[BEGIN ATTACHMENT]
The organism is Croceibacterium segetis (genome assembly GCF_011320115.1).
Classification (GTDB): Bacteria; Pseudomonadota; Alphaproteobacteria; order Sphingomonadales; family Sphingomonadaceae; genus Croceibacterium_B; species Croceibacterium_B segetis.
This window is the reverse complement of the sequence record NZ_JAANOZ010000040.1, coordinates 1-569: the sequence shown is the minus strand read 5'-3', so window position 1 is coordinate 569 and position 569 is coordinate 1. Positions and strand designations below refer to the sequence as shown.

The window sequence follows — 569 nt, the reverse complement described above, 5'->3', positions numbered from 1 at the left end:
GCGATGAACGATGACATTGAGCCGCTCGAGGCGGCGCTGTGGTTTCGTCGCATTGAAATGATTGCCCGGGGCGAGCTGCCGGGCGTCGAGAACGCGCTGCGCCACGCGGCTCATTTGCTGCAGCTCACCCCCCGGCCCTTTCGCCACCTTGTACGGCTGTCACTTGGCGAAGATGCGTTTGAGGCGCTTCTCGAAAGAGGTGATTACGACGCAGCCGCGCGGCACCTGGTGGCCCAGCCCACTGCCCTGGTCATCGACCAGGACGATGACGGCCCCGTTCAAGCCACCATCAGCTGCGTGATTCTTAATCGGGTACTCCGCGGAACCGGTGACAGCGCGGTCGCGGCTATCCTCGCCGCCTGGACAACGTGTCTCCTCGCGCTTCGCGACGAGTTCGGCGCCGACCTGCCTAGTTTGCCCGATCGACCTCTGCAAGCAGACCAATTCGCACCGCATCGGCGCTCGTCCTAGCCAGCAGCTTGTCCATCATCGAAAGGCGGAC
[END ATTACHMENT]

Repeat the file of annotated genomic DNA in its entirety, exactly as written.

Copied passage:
The organism is Croceibacterium segetis (genome assembly GCF_011320115.1).
Classification (GTDB): Bacteria; Pseudomonadota; Alphaproteobacteria; order Sphingomonadales; family Sphingomonadaceae; genus Croceibacterium_B; species Croceibacterium_B segetis.
This window is the reverse complement of the sequence record NZ_JAANOZ010000040.1, coordinates 1-569: the sequence shown is the minus strand read 5'-3', so window position 1 is coordinate 569 and position 569 is coordinate 1. Positions and strand designations below refer to the sequence as shown.

The window sequence follows — 569 nt, the reverse complement described above, 5'->3', positions numbered from 1 at the left end:
GCGATGAACGATGACATTGAGCCGCTCGAGGCGGCGCTGTGGTTTCGTCGCATTGAAATGATTGCCCGGGGCGAGCTGCCGGGCGTCGAGAACGCGCTGCGCCACGCGGCTCATTTGCTGCAGCTCACCCCCCGGCCCTTTCGCCACCTTGTACGGCTGTCACTTGGCGAAGATGCGTTTGAGGCGCTTCTCGAAAGAGGTGATTACGACGCAGCCGCGCGGCACCTGGTGGCCCAGCCCACTGCCCTGGTCATCGACCAGGACGATGACGGCCCCGTTCAAGCCACCATCAGCTGCGTGATTCTTAATCGGGTACTCCGCGGAACCGGTGACAGCGCGGTCGCGGCTATCCTCGCCGCCTGGACAACGTGTCTCCTCGCGCTTCGCGACGAGTTCGGCGCCGACCTGCCTAGTTTGCCCGATCGACCTCTGCAAGCAGACCAATTCGCACCGCATCGGCGCTCGTCCTAGCCAGCAGCTTGTCCATCATCGAAAGGCGGAC